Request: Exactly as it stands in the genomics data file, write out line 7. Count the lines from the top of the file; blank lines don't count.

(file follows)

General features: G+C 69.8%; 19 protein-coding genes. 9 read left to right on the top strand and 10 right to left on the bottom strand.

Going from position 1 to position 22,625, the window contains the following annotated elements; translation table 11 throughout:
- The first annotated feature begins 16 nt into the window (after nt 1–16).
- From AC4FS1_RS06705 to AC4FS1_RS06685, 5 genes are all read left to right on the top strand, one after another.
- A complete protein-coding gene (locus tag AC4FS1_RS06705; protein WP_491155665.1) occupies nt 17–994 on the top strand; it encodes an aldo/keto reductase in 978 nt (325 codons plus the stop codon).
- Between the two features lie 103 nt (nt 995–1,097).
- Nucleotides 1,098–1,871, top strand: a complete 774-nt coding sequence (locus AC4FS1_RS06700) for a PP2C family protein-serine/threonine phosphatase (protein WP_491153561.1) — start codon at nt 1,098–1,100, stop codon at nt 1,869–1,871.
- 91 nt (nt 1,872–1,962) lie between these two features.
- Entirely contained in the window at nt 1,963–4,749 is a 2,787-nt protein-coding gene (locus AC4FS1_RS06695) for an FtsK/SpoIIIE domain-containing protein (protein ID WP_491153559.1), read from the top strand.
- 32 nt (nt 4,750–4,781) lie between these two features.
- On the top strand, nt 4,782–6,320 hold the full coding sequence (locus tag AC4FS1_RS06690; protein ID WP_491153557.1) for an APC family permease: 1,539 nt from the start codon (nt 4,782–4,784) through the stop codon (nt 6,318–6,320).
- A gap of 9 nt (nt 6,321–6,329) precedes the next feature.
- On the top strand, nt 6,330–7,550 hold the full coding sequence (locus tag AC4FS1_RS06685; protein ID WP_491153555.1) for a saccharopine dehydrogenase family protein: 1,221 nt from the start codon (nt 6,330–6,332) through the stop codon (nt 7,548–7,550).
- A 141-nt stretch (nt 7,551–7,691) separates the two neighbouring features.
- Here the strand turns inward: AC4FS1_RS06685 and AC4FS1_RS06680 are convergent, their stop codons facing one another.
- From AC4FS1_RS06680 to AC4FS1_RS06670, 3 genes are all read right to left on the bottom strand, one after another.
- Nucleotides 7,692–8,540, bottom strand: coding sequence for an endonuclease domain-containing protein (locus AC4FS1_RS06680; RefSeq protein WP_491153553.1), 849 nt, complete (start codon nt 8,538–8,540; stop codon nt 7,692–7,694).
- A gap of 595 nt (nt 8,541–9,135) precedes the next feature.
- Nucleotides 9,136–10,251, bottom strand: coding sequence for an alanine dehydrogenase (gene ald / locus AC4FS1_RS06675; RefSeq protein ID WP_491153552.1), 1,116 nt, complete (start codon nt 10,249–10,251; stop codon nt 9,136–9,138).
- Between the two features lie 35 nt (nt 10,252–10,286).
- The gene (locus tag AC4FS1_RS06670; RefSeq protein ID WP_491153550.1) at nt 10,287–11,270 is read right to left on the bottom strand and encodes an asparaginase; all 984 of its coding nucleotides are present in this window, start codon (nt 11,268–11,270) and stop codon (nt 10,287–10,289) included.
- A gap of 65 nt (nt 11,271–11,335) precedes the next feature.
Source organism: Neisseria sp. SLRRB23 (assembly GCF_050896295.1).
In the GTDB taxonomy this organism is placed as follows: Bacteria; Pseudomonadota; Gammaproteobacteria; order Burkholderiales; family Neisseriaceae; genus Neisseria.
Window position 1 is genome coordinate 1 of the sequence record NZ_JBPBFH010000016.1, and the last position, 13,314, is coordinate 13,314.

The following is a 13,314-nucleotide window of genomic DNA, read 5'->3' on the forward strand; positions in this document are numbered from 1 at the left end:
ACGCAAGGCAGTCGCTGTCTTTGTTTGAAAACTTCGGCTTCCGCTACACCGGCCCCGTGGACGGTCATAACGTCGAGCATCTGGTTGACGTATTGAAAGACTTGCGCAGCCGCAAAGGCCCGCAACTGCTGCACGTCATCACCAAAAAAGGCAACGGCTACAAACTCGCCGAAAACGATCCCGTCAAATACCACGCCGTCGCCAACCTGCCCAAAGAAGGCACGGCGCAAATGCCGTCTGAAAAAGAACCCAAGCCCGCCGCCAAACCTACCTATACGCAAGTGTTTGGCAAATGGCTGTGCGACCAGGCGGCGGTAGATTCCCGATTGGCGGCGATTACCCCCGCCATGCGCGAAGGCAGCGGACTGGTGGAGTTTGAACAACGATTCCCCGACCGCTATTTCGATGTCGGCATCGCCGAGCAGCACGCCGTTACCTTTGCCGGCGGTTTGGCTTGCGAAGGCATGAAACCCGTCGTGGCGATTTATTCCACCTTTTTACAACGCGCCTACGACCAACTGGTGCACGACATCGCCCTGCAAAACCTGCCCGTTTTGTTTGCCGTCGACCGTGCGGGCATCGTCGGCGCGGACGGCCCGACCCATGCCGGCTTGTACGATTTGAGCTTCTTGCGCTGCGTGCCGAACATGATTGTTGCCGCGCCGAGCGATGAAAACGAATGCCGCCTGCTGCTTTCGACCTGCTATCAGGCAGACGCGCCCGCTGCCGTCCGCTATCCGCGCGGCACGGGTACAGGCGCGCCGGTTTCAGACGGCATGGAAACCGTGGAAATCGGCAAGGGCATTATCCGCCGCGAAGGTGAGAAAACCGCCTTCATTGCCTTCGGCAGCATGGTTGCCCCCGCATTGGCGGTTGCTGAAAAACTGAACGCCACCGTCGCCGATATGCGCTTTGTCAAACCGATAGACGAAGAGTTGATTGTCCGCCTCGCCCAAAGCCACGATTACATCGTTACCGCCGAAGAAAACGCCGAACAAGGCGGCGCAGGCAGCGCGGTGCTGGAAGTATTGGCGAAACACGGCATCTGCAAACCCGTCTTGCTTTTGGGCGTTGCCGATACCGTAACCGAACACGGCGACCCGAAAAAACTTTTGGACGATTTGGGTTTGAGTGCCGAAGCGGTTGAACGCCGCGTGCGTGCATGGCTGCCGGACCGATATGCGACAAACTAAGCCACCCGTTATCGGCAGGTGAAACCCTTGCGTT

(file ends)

- Nucleotides 1,098–1,871, top strand: a complete 774-nt coding sequence (locus AC4FS1_RS06700) for a PP2C family protein-serine/threonine phosphatase (protein WP_491153561.1) — start codon at nt 1,098–1,100, stop codon at nt 1,869–1,871.